Becoming persuasive and persuadable


NICK EICHER, HOST: Today is Thursday, April 25th. Thank you for turning to WORLD Radio to help start your day. Good morning. I’m Nick Eicher.

MARY REICHARD, HOST: And I’m Mary Reichard. Coming next on The World and Everything in It: A conversation with Arthur Brooks.

He’s an author, social scientist, and economist. He’s also president of the American Enterprise Institute in Washington, DC.

Brooks has a new documentary film hitting theaters soon. It’s called The Pursuit. It weighs capitalism versus socialism by looking at governments around the world.

EICHER: We’ll have a movie review on that next week. But today, WORLD Radio’s J.C. Derrick talks with Brooks about his new book, Love Your Enemies. It’s about how to cultivate better disagreements.

DERRICK: Well, we live in a divisive time, obviously. As you note in the book, 1 in 6 Americans has lost a friendship over politics. In your research, I’m curious, did you trace our current cultural climate back to a particular person or event? Or has this been more of a gradual development?

BROOKS: It seems to be a pretty gradual development, although most of it has happened and it certainly accelerated since the Great Recession. Populism has really become a salient thing over the course of the recession. It just kind of came to its full flower in 2016. That’s when it really was on everybody’s lips. Populism! Polarization! But it was growing for a long time before that.

See, the thing about politicians who are populist is they tend to be followers, and they jump in front of parades that are already going down the street. So I really chart the beginning of this from about 2008.

DERRICK: OK, and then also another thing you note in the book going back to 1960—or at least a comparison to it was—that you said 5 percent of Americans said they would be displeased if their child married somebody from the other political party at that time. Fast forward 50 years, that number has spiked to 40 percent. What’s driving that trend?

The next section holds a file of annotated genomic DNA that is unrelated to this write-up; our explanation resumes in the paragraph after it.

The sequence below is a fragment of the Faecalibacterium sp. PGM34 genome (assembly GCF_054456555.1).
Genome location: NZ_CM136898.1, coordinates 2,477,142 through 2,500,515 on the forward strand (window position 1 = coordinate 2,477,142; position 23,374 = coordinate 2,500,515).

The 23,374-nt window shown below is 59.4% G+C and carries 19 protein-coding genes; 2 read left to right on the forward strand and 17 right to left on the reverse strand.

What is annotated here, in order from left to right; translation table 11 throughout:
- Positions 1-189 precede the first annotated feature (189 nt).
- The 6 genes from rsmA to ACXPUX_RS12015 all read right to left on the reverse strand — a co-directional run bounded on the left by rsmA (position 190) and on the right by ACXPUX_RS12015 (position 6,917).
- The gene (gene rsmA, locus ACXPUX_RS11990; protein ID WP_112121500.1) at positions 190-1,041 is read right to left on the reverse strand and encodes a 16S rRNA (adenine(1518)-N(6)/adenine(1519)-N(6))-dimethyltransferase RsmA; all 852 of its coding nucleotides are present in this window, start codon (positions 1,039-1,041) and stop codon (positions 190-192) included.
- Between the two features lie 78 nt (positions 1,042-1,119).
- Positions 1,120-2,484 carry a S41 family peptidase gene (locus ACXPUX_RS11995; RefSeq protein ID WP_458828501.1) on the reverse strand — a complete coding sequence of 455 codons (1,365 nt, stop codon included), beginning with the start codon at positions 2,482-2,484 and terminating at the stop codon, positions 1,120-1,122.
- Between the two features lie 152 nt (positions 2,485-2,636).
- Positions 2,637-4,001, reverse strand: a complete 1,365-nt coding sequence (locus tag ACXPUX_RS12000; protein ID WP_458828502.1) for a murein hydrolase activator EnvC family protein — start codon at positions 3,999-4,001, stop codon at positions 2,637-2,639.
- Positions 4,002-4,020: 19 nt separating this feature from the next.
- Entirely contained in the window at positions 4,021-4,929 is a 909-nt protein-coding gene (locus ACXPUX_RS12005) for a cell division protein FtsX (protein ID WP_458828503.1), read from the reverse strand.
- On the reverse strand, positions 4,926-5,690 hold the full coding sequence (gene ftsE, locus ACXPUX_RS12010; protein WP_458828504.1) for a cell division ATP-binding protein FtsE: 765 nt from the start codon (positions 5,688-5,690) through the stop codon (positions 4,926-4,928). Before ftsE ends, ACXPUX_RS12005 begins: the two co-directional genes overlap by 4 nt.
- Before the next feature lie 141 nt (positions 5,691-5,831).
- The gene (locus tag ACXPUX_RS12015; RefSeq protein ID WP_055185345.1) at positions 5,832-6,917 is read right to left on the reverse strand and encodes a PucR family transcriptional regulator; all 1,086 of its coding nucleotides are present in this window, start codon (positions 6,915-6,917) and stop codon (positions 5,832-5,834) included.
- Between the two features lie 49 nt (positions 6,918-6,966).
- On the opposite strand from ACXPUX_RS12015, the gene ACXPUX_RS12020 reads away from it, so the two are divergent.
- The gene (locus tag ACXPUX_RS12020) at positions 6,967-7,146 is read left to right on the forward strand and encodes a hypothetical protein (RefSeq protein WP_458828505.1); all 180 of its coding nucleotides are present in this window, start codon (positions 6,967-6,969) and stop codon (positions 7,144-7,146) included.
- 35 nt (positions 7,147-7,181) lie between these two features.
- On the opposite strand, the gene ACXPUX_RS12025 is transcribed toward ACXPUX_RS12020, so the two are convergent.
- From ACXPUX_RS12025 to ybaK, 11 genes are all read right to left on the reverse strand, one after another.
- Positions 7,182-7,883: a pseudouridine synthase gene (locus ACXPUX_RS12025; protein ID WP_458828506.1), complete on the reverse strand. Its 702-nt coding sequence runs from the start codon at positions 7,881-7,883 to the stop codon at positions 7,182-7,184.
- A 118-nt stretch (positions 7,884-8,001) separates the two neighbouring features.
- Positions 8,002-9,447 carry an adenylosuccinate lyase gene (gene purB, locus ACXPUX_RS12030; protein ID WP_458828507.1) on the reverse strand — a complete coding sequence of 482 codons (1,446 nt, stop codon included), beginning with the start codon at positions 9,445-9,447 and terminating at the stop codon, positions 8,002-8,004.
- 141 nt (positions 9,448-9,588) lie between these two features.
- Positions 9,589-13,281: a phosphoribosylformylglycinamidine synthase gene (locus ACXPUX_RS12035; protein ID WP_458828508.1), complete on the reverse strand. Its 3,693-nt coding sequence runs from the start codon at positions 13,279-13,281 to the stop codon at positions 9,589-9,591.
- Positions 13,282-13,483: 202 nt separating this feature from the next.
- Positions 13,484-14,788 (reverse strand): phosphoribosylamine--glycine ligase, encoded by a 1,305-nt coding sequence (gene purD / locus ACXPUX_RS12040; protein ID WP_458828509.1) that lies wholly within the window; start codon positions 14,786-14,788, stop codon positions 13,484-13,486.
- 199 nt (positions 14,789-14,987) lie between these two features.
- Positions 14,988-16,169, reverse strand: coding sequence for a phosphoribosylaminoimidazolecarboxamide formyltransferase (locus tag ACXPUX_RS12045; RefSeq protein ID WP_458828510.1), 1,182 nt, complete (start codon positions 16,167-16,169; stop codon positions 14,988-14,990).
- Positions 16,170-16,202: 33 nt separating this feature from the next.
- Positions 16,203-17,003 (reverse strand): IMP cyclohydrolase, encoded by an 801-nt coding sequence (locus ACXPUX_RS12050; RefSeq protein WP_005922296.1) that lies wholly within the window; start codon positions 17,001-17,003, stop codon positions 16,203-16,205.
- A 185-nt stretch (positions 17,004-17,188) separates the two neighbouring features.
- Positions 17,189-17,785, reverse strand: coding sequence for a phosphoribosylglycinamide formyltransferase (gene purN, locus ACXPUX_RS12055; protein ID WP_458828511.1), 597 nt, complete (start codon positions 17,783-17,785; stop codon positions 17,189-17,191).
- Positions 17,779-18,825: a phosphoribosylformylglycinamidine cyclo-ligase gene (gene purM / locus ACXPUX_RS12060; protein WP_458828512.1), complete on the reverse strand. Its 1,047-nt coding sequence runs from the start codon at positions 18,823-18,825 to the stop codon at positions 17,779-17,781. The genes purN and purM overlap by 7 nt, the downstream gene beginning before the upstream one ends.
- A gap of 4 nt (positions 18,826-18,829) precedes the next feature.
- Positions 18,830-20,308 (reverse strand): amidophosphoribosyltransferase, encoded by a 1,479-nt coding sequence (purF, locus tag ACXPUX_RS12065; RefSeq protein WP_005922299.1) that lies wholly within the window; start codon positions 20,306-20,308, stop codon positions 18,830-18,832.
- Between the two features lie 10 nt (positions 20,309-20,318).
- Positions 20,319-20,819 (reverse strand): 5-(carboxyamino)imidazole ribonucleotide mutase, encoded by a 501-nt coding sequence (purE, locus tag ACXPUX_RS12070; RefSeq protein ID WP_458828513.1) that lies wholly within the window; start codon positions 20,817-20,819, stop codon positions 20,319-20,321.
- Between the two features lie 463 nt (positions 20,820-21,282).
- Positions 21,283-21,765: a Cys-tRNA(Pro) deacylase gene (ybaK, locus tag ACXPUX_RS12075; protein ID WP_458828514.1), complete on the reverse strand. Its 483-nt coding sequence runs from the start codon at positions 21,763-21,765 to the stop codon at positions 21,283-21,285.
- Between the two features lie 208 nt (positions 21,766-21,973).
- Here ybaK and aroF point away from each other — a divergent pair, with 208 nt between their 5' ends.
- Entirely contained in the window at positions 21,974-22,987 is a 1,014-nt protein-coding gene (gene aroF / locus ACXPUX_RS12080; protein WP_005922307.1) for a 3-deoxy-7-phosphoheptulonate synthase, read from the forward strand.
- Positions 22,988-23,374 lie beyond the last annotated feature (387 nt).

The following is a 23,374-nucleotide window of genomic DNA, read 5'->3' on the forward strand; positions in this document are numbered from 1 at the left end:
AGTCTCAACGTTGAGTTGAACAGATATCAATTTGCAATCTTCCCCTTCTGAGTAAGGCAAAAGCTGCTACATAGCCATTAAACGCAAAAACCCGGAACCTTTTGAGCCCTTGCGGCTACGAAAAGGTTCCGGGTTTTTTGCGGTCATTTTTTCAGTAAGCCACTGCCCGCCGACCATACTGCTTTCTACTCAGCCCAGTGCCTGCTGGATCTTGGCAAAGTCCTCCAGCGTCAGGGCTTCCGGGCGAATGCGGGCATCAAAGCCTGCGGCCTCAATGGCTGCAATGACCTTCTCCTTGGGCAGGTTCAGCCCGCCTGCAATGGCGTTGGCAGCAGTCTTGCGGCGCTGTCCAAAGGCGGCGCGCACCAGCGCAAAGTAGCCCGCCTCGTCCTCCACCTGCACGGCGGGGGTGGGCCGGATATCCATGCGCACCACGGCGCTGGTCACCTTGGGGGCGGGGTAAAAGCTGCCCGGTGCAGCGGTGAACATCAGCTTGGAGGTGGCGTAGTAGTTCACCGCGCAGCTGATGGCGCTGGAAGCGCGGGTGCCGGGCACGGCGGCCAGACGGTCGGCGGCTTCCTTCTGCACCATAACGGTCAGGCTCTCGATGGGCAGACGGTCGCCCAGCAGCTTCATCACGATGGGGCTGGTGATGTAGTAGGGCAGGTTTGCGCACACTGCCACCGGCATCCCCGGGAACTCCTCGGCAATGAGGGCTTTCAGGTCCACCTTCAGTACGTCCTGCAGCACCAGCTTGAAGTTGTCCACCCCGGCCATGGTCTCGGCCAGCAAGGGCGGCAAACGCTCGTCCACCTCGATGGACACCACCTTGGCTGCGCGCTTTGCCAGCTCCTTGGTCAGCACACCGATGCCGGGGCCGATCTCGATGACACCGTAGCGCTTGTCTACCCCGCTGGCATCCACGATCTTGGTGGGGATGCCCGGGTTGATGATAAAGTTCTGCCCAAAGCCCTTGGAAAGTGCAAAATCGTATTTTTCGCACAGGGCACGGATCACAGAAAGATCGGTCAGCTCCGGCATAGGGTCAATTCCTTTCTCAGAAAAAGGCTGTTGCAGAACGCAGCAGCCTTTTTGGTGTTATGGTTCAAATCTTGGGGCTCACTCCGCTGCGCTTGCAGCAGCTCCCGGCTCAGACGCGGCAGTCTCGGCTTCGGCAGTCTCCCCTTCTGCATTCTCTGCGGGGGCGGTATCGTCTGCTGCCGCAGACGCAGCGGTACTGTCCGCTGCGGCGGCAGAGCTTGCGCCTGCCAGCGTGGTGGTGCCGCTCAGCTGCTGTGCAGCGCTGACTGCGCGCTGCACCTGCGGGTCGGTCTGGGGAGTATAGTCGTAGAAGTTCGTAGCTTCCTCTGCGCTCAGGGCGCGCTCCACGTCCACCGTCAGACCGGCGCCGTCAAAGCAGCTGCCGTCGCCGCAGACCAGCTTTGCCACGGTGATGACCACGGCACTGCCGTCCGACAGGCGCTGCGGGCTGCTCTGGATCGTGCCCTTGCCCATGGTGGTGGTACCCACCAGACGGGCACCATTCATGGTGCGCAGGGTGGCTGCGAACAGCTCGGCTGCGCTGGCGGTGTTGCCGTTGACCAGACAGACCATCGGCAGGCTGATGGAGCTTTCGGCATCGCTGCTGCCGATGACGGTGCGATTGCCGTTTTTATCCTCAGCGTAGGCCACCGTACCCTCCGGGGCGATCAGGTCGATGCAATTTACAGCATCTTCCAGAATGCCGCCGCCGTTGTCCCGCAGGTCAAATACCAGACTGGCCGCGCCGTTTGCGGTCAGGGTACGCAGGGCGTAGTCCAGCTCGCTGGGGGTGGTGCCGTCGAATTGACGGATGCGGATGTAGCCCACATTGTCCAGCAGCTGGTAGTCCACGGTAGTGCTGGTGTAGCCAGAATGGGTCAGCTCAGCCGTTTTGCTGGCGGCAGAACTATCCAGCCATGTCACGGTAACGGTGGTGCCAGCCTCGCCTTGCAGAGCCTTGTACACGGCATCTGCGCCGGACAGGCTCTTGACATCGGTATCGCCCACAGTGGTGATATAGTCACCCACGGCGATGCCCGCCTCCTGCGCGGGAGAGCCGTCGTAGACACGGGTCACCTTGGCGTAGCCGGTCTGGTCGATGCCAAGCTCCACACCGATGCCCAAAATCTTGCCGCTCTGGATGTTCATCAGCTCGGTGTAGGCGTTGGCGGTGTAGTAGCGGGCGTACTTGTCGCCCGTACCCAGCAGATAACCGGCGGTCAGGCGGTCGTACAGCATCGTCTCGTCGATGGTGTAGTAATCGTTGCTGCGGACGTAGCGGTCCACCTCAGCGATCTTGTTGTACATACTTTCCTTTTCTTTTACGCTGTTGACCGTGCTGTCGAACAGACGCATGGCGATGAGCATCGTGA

BROOKS: It’s funny, you know, as religion has become less important for most Americans, the nones are rising. By which I don’t mean “nuns,” Catholic nuns, I mean “nones,” people who classify themselves as having no religion. That actually has become less important in what people want to see their kids marrying. Not marrying outside the faith is way less important than it used to be, but we’re just as tribal as we ever were.

And it’s especially the case for ideology. Marrying outside the political ideology is the number one thing that people don’t want their kids to do. Which is so weird when you think about it. It’s like, you know, ah, my daughter, she loves this great young guy. He’s got a great job, he’s a Christian guy, fantastic. But he’s a Republican. I mean, it sounds so weird and yet that really drives a lot of decisions these days.

DERRICK: Right, right. So, I mean, in line with what you just said, I think most people would probably say our differences, they at least feel intractable. Particularly in the political realm. But you say just in the introduction, “I’m convinced that by following the ideas and rules in this book, you will be a happier, healthier, more persuasive person.”

What gives you that optimism that the answers are within reach like that?

BROOKS: Because all the stuff in my book is what I’ve done in my life, and I’ve become more persuasive and persuadable. I think I’m happier, and I think I’ve brought more happiness to other people, and I think I’ve done a little bit for American unity.